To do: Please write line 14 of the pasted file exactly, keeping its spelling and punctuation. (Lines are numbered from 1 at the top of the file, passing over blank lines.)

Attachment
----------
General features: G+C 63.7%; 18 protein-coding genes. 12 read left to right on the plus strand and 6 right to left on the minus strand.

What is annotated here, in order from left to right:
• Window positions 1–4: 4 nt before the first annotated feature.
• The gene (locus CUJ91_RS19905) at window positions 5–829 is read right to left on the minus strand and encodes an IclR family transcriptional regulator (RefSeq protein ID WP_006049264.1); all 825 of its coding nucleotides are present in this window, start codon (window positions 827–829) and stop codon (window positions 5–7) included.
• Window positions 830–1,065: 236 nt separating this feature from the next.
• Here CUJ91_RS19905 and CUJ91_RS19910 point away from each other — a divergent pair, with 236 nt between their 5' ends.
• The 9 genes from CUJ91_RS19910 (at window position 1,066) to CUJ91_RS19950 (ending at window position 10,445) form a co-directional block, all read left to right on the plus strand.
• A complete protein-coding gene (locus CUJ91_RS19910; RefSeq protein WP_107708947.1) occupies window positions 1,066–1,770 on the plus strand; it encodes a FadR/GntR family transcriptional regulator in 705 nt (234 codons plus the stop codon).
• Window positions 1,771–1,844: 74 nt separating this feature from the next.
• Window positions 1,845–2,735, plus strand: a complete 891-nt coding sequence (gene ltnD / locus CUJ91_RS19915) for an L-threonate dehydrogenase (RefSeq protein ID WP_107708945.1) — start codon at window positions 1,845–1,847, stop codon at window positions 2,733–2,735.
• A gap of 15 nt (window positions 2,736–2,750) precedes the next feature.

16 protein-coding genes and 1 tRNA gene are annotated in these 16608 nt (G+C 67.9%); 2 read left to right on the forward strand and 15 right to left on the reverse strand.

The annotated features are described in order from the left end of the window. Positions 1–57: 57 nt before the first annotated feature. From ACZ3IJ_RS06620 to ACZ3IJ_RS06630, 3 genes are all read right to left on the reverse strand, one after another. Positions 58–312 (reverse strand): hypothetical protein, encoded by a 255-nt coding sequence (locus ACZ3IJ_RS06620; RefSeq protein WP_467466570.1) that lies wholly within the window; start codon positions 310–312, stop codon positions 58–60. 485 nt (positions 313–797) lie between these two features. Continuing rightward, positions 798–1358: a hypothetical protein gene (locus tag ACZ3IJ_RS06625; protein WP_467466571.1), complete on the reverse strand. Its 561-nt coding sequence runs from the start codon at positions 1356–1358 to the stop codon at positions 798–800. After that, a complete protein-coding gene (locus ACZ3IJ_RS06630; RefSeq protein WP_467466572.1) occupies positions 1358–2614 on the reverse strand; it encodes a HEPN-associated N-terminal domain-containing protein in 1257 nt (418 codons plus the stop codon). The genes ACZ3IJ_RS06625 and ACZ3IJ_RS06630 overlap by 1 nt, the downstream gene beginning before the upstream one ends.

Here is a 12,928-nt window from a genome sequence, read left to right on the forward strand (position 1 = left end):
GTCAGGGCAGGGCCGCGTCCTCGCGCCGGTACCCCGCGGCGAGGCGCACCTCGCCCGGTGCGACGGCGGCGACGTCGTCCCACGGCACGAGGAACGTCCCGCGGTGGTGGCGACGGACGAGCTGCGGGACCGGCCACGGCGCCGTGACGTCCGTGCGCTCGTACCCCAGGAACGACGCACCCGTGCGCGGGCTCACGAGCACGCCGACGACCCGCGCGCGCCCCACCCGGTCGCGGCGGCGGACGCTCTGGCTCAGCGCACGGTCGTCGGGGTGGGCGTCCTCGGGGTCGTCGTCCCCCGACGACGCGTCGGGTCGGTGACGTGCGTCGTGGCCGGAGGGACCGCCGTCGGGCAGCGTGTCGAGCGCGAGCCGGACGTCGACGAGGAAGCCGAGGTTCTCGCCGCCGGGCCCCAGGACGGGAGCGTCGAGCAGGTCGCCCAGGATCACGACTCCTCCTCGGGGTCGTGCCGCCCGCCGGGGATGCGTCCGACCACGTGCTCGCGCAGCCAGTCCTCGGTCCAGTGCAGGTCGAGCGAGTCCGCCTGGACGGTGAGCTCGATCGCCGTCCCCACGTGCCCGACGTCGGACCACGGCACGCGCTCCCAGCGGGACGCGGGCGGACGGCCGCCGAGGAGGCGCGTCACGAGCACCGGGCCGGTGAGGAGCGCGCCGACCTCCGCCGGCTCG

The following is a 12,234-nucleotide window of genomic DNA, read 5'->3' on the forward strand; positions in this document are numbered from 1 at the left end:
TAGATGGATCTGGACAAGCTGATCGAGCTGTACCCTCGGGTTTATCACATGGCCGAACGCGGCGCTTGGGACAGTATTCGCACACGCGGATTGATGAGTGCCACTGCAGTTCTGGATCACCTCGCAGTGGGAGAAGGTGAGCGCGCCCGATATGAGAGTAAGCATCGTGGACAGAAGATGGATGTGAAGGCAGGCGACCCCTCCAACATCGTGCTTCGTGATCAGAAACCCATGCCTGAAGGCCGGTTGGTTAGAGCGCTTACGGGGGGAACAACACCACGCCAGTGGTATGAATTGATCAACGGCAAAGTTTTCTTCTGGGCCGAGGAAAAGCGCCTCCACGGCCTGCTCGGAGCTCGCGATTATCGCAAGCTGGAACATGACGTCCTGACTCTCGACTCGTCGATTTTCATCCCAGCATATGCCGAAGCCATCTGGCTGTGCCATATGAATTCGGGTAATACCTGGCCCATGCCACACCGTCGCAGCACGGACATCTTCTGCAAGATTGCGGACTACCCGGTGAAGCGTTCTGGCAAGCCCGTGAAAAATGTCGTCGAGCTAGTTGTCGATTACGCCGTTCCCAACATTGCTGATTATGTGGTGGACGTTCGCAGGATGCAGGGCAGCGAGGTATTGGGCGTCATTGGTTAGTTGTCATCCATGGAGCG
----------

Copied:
Here is a 12,928-nt window from a genome sequence, read left to right on the forward strand (position 1 = left end):